Maybe it’s because I grew up watching the Indiana Jones films, but for me, nothing beats a good old’ fashioned unexplained ancient lost city mystery.
The Cambodia Daily has reported that a team of international archaeologists have begun studying a mysterious ancient staircase in the Phnom Kulen mountain range north of Angkor Wat. The mountain has been eyed for addition to the UNESCO World Heritage Site list and is considered sacred in the Buddhist tradition, containing several shrines and Buddha statues.
The mountain has been eyed for addition to the UNESCO World Heritage Site list and is considered sacred in the Buddhist tradition, containing several shrines and Buddha statues.
The 550-meter staircase in question has been carved out of the red rock of the mountain itself. The stairs have been interspersed with several flat areas believed to have been designed as rest areas with water sources. Archaeologists have yet to determine a precise date for its construction, and historical accounts vary.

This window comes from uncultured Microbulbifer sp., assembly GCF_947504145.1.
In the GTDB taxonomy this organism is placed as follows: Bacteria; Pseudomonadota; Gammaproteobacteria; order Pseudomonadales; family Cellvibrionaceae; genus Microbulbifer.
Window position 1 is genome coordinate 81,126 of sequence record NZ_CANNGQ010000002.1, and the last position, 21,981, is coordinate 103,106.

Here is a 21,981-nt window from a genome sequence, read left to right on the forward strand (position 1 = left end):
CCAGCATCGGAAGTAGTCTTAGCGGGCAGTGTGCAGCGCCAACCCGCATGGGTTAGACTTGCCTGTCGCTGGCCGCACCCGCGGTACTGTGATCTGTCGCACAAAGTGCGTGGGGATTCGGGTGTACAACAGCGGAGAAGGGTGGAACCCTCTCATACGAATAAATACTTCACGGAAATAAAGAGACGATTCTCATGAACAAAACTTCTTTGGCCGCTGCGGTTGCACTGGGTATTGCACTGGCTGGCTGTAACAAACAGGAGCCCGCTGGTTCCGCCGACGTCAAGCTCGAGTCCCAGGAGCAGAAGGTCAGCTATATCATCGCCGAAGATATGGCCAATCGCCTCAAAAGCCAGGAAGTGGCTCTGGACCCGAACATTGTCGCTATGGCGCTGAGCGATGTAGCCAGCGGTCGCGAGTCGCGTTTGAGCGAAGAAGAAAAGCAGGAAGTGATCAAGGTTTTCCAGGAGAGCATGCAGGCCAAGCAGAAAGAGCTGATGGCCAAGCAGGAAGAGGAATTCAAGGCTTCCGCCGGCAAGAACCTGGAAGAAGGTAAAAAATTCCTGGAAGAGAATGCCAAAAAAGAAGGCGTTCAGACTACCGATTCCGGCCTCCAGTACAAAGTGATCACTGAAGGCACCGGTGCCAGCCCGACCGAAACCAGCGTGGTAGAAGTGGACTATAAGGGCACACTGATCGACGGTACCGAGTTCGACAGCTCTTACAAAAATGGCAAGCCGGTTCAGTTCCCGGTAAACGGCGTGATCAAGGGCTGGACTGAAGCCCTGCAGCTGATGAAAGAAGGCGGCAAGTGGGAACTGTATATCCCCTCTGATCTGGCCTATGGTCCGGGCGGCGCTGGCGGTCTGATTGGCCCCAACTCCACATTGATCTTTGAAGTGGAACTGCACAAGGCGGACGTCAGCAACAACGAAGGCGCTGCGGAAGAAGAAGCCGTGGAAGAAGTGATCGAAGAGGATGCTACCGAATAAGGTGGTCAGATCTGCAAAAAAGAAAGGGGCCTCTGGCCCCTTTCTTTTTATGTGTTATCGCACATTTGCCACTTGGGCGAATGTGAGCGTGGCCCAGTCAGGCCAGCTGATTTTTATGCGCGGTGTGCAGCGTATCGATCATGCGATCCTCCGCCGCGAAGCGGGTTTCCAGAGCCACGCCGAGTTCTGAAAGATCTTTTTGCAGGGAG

For centuries, local villagers have been passing down various legends and anecdotes about their ancestors’ use of the staircase. None of these, however, helps unravel the mystery of who made the staircase or for what purpose.
One thing is certain, though: the staircase took a tremendous amount of coordination and labor. According to archaeologist Jean-Baptiste Chevance, this implies social organization likely stemming from an unknown ancient ruler:
If you deploy so much labor to build such a feature, it’s coming from the top. It’s not just some local rich guy who built it. The problem is to know when it was built because there are no carvings, no other remains.
A leading theory is that the staircase provided access to the ancient city of Mahendraparvata, a Khmer Empire stronghold dating back to the ninth century. Aerial radar has recently revealed that the lost city is much more extensive than previously thought and shows remarkable levels of urban planning and sophistication.
Archaeologists hope that the recent discoveries surrounding the staircase might speed up protection efforts; logging operations have been damaging the site in recent years. Locals, however, hope the staircase will soon become a lucrative tourist attraction.